My belief that Jesus is really there in that host fuels everything I do as a Catholic. I show up to Mass every weekend because I don’t want to miss the privilege of communing with Him. I go to Confession because I want my soul to be a welcoming abode for Him, who is perfect. I pray because He is part of me. I use NFP because I respect His gift of fertility, through which I’ve cooperated with God in the creation of five new, immortal souls. Everything, from genuflecting before the tabernacle to sacrificing for my friends and family, is rooted first in my relationship with Jesus, who comes to me under the guise of bread.
This teaching is foundational; I’ve found that a person who doesn’t believe in the Real Presence rarely believes much else the Church teaches, either. It just makes sense–if you don’t believe the Church is telling the truth about the Eucharist, then how can you trust that anything it teaches is true? If it’s wrong about Communion, then maybe it’s wrong about heaven and hell and all the rest. Maybe its wrong about God loving us or existing at all.
It cuts both ways, too: if you do believe the Church is right about the Eucharist, and Jesus is really and truly present, then why doesn’t the Church have the authority to guide you in ALL parts of your life? To me, it seems irrational–not to mention self-serving–to believe God gives the Catholic Church the power to turn a piece of bread into the Son of God, but that its guidance on moral matters is suspect. If you can take the monumental leap of faith that a piece of bread is really a person, then the rest ought to be cake.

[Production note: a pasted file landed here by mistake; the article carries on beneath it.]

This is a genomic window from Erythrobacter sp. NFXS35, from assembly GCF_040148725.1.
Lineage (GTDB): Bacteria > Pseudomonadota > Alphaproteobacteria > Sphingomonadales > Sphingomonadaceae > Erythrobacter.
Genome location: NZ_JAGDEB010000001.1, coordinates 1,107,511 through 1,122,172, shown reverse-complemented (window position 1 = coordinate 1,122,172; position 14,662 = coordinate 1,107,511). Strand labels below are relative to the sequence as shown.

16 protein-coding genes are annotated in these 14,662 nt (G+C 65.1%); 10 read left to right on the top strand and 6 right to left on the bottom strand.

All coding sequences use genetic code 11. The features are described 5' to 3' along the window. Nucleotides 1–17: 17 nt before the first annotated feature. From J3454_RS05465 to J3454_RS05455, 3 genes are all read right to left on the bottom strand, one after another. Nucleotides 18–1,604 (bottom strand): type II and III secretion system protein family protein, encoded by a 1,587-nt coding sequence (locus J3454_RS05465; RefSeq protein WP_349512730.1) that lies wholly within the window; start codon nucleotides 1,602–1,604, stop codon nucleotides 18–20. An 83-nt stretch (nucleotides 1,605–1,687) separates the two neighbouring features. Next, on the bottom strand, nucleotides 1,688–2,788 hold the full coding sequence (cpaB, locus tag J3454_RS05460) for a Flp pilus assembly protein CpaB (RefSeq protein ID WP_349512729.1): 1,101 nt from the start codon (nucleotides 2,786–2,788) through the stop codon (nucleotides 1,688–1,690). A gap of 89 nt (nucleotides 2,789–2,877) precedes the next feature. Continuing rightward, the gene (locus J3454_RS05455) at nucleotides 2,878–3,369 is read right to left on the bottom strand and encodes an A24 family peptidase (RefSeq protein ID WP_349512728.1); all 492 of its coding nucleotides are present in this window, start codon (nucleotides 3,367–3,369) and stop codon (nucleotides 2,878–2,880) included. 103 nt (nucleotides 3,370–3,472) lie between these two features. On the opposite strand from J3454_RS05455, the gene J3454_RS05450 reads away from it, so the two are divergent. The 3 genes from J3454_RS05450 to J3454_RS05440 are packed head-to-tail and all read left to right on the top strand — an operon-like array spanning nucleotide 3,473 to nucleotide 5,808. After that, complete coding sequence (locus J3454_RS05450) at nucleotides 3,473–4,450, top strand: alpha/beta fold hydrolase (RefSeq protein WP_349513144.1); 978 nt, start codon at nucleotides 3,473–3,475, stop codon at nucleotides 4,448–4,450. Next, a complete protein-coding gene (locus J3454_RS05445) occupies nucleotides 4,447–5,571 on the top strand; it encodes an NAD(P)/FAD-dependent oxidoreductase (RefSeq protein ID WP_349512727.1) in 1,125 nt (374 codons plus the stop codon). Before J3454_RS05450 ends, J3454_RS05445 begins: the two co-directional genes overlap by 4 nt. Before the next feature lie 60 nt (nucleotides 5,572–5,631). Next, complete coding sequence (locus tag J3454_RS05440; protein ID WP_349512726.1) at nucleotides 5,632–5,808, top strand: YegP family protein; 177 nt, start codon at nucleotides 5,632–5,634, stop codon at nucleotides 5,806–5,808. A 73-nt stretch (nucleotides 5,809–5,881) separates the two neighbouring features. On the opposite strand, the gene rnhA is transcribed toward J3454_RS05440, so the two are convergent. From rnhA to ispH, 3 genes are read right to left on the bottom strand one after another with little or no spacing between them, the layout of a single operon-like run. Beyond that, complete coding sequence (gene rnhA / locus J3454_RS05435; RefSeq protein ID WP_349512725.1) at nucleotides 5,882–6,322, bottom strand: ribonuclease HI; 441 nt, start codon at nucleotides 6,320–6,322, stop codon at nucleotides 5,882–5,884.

Today is Holy Thursday, the day we memorialize Jesus giving us His Body, Blood, Soul, and Divinity in the Eucharist. This truth about the Eucharist–that Jesus is present to us under the appearance of bread, so that He can commune with us most intimately–is the core of our Catholic faith. This Sunday, as you move toward the altar, there is only one question that ought to consume your soul: “Do I really believe He’s there?” After all that Jesus did to redeem us, He deserves a straight answer.
I've struggled with this and so can't disrespect anyone who continues in that struggle. But I struggle now no longer. That core Catholic truth has become for me the reason why I look forward to Mass. In the past, I've prayed to experience the Presence of God.
Now I do, each week.
Happy Holy Thursday folks.